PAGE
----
Pick a writing focus and stick with it for a year
Once you have spent six months to a year trying a variety of different writing mediums and scoping out a niche or two you feel you fit well in, pick one type of writing – such as working on a novel, writing a collection of short stories, pitching and writing for magazines – and spend the next year focusing mainly on that type of writing only.
A year seems like a long time to focus only on one area of writing. But in the grand scheme of things, a year isn’t a very long time. Many writers struggle with focusing and finishing projects, so it really might benefit you to pick one thing and train yourself to focus on it and follow through with it. In a year, you can build a blog with a small but loyal following; write and revise a novel; write dozens of online articles to add to your portfolio; whichever you choose, it’s a drawn-out but worthwhile way to practice discipline and figure out whether or not you want to stick with only one kind of writing, try something completely different or attempt multiple simultaneously.
Test your limits and write what makes you happy
It’s okay to, after that year of focusing primarily on one specific set of writing projects, slowly start to expand your workload and add other types of writing into the mix. For example, you might want to try NaNoWriMo (write a novel) while also bulking up your copywriting portfolio and sticking to a regular posting schedule on your blog. Just don’t go overboard and try to do too many different things at once. Test your limits, try not to push too far past them, and most importantly, write what you want to write. Always make sure you’re consistently working on a writing project that makes you happy.
This is a harder point to get across, because when you’re trying to break into professional writing, you can’t always write things you enjoy. You can’t always write what you want to write. The trick is to always have at least one project, whether for work or on your own personal writing time, that you truly enjoy. This might mean you spend a lot of time writing things you’d rather not be writing, but you still have your ‘fun’ writing to retreat to when it’s over.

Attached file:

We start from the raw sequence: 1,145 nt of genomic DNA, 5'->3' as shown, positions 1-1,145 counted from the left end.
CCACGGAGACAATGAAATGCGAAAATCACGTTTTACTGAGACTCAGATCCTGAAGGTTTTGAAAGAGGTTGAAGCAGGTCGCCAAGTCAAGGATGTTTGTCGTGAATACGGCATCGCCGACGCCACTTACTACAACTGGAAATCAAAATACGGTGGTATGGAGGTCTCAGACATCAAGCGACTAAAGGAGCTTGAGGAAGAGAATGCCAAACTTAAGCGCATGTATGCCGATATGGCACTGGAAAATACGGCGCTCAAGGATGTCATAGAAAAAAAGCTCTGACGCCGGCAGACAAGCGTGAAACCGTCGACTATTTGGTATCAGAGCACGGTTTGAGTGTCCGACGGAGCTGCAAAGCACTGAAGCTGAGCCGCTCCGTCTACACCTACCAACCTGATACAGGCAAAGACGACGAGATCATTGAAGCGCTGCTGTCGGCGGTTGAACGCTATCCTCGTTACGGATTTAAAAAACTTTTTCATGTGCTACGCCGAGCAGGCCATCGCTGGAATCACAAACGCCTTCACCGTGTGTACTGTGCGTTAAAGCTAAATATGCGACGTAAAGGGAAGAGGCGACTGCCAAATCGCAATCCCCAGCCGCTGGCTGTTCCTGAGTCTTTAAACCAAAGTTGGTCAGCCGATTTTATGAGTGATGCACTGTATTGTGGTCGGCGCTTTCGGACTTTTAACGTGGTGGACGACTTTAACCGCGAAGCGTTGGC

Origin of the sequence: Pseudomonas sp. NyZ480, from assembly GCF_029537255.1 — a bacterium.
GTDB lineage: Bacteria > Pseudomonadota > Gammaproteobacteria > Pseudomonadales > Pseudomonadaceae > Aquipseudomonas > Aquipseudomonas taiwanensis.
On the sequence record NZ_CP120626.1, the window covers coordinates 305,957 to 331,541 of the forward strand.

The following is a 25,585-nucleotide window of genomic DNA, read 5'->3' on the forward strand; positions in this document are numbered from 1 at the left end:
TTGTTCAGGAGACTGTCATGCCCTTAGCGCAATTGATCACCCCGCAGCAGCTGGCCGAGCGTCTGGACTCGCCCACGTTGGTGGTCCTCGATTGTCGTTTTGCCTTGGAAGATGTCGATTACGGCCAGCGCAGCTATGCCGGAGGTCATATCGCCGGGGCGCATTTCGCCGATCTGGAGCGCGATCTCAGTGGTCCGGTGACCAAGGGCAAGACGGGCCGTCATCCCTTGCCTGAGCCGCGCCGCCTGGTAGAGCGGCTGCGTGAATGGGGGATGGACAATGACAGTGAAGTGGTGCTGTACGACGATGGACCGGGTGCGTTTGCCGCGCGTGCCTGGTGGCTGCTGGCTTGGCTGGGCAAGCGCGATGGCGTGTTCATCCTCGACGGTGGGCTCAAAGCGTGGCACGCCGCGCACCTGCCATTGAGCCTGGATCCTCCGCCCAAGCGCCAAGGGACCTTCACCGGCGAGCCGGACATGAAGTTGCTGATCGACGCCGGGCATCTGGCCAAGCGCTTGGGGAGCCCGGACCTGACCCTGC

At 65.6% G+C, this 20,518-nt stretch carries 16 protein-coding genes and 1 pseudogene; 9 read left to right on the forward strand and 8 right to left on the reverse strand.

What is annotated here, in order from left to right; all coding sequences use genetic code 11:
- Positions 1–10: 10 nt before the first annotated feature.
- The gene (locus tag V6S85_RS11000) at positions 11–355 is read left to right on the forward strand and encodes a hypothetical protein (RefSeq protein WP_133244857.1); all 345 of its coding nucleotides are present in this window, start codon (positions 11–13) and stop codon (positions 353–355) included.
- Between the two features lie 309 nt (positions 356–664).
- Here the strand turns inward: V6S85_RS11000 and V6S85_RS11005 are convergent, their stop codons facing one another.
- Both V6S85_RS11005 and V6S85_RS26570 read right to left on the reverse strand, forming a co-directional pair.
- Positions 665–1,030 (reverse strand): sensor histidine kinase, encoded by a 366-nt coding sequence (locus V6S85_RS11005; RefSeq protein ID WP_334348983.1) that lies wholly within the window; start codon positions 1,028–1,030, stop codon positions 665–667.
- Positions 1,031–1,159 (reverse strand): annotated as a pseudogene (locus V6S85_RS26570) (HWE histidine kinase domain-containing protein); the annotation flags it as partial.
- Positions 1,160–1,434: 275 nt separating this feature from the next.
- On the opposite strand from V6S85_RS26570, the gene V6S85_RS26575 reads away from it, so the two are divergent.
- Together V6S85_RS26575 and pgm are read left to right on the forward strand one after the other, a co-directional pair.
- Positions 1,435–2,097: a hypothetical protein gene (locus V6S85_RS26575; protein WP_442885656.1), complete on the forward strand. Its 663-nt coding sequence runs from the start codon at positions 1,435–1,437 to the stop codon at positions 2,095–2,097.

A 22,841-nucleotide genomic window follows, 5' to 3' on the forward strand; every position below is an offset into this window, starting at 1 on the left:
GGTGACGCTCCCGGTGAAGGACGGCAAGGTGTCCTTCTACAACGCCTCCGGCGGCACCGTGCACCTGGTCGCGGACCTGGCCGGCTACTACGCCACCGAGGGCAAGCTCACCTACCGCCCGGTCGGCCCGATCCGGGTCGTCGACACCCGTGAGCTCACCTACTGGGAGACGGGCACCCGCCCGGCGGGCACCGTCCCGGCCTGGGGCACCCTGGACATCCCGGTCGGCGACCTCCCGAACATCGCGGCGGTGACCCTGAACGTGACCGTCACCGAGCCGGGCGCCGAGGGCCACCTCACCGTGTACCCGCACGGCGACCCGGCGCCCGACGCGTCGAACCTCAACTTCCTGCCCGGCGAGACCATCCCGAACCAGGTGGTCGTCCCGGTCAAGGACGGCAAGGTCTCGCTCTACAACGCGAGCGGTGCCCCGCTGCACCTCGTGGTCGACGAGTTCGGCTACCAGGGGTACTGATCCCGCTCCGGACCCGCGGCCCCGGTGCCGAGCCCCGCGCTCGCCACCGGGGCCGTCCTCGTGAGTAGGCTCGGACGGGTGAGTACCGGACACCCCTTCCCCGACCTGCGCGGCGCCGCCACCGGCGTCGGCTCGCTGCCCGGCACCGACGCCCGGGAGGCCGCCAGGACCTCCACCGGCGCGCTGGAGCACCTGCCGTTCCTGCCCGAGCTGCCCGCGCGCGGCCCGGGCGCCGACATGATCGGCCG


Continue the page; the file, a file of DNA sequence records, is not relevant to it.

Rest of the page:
Breaking into writing, no matter the form, is tough. Not only do you have to figure out what you want to write about (and what you DON’T want to write about) and which medium you want to spend the most time in, but you also have to decide if you want to try and balance more than one thing at a time. And if that’s the case, you have to learn how to do that – because burnout is real, and it takes a lot to come back from that.
Most importantly, though, you have to figure out how to always make sure you’re working on something that makes you feel fulfilled. It may be that novel you’ll never publish or that blog you write for your family and friends. Where you fit, as a writer, is a mix of what you’re best at writing about and what really makes you feel good. It’s not about making the most money or having the most popular profiles. It’s about writing to fulfill your own purpose … whatever that purpose may be. (Check back soon for a guide to figuring out what you want as a writer!)
Meg is the creator of Novelty Revisions, dedicated to helping writers put their ideas into words. She is a freelance writer and an eight-time NaNoWriMo winner with work published in Teen Ink, Success Story, Lifehack and USA TODAY College. Follow Meg on Twitter for tweets about writing, food and nerdy things.